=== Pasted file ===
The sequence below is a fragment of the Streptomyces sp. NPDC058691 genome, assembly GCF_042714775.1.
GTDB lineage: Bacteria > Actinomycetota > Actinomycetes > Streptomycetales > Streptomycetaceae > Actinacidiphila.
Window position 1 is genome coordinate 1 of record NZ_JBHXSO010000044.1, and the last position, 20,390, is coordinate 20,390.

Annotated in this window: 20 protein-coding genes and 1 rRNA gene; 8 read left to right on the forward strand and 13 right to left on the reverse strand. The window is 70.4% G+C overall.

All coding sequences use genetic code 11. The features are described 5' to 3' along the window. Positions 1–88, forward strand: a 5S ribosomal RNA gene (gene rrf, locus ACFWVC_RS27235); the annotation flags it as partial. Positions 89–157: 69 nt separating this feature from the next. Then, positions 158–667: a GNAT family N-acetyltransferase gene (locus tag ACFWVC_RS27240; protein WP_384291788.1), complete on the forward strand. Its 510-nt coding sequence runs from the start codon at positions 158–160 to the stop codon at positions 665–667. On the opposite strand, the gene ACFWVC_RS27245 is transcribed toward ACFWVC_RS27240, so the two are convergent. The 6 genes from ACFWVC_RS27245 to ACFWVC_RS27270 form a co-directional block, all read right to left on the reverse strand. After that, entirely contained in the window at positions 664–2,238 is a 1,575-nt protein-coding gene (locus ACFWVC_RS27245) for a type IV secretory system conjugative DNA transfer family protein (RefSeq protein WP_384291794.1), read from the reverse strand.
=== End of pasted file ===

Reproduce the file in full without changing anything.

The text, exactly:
The sequence below is a fragment of the Streptomyces sp. NPDC058691 genome, assembly GCF_042714775.1.
GTDB lineage: Bacteria > Actinomycetota > Actinomycetes > Streptomycetales > Streptomycetaceae > Actinacidiphila.
Window position 1 is genome coordinate 1 of record NZ_JBHXSO010000044.1, and the last position, 20,390, is coordinate 20,390.

Annotated in this window: 20 protein-coding genes and 1 rRNA gene; 8 read left to right on the forward strand and 13 right to left on the reverse strand. The window is 70.4% G+C overall.

All coding sequences use genetic code 11. The features are described 5' to 3' along the window. Positions 1–88, forward strand: a 5S ribosomal RNA gene (gene rrf, locus ACFWVC_RS27235); the annotation flags it as partial. Positions 89–157: 69 nt separating this feature from the next. Then, positions 158–667: a GNAT family N-acetyltransferase gene (locus tag ACFWVC_RS27240; protein WP_384291788.1), complete on the forward strand. Its 510-nt coding sequence runs from the start codon at positions 158–160 to the stop codon at positions 665–667. On the opposite strand, the gene ACFWVC_RS27245 is transcribed toward ACFWVC_RS27240, so the two are convergent. The 6 genes from ACFWVC_RS27245 to ACFWVC_RS27270 form a co-directional block, all read right to left on the reverse strand. After that, entirely contained in the window at positions 664–2,238 is a 1,575-nt protein-coding gene (locus ACFWVC_RS27245) for a type IV secretory system conjugative DNA transfer family protein (RefSeq protein WP_384291794.1), read from the reverse strand.